In 2009, we entered our first guaranteed energy savings project with an ESCO and started going through facilities and looking at facility improvement measures we needed to do. The background of a guaranteed savings is that you have to maintain, and you have to have a third party look over the measurements and verifications.

We entered into the contract with an ESCO and completed 16 facility improvement measurements, from replacing several old HVAC chillers to water conservation measurements to lighting upgrades. We put solar water heating in about five fire stations, which had huge water consumption and water heating because they’re operating 24/7.

After that, we approached the finance department and said, “Can we pull all the energy budgets from these departments – fire, police, parks and recreation – and put them under our control so we can ensure we make these savings?” Part of that agreement was that we would pool all this money – facilities, engineering and inspections – to manage that energy budget. Toward the end of the budget year, we could reallocate that savings to go into more energy projects.

We are constantly looking for improvements that we can make. Many times, we can’t pay for them out of savings, but we do try to knock them out as we get to them. It basically went from no management to heavily managing the energy for the city.

The importance of resiliency in municipalities

Butch Shumate: We’re always worried about the dollar value of the impacts, but it’s more of a logistics problem if the power goes out in a facility that we don’t have resiliency for. Out of the 80+ facilities that the city has, 30 of those facilities are public safety – either fire, police or the Guilford Metro 911 call center. That’s 30 out of 80 facilities operating 24/7, so we have to have them up and running.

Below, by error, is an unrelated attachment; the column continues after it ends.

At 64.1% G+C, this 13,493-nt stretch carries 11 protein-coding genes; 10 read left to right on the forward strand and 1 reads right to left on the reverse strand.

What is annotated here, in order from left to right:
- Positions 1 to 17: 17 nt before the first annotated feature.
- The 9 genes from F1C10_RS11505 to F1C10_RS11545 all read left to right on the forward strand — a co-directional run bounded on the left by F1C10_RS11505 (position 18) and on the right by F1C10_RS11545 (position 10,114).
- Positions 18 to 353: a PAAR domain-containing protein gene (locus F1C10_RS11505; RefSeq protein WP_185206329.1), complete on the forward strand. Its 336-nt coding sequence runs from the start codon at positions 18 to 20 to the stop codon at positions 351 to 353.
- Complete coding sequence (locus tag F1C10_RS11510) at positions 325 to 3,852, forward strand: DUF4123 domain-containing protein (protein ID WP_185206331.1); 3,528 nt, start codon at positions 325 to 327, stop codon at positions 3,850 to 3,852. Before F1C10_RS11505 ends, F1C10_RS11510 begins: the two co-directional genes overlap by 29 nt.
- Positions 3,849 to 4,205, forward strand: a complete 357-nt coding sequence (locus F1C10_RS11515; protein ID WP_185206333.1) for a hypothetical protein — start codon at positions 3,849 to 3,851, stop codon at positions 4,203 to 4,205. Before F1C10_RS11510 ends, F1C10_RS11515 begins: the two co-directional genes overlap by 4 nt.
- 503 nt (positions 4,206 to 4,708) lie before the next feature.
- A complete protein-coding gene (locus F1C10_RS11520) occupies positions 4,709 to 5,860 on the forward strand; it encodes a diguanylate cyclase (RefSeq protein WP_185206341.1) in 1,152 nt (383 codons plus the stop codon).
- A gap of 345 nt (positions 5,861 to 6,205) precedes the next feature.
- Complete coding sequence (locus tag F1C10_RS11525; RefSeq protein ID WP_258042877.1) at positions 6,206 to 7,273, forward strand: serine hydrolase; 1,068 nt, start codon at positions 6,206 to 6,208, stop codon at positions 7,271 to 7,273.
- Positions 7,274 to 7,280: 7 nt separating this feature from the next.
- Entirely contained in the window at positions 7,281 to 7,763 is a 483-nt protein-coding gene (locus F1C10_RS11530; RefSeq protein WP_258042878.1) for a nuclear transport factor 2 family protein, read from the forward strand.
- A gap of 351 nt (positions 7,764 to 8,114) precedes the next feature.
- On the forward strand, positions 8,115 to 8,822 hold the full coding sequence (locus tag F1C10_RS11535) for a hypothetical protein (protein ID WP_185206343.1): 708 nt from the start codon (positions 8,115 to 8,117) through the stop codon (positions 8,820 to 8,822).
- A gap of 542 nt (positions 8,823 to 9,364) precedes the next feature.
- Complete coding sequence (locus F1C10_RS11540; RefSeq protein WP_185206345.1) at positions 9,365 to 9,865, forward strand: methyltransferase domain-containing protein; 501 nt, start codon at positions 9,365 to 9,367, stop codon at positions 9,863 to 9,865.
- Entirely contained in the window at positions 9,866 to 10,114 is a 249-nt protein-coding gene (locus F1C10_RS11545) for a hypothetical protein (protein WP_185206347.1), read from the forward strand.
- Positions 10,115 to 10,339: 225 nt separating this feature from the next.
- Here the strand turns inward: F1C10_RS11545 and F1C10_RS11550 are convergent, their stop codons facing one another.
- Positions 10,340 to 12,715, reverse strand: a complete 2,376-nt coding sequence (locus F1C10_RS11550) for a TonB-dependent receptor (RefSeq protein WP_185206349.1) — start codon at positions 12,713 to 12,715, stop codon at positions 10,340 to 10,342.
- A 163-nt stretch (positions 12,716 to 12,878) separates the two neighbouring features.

A prime example is when a tornado came through two years ago. It affected two of those facilities. Luckily, we already had backup generators on 100% so they were able to operate under generator power for about four days until we got power back on that side of Greensboro.

It’s not so much the dollar value impact of what the outage is, but the logistics of having to relocate.

Jane Nickles: If our data center goes down, everything shuts down. We do have a backup facility, but it would take quite a bit of time to bring it up and get everything back online – I mean, days.

So, it’s very critical that our data center stays up. Part of our IT strategic plan is to move to Cloud and we are planning to migrate everything from the data center to the Cloud.

We are starting that initiative now to be more resilient, agile and able to recover from things like outages or disasters in a very quick way. So, it’s part of our disaster recovery plan.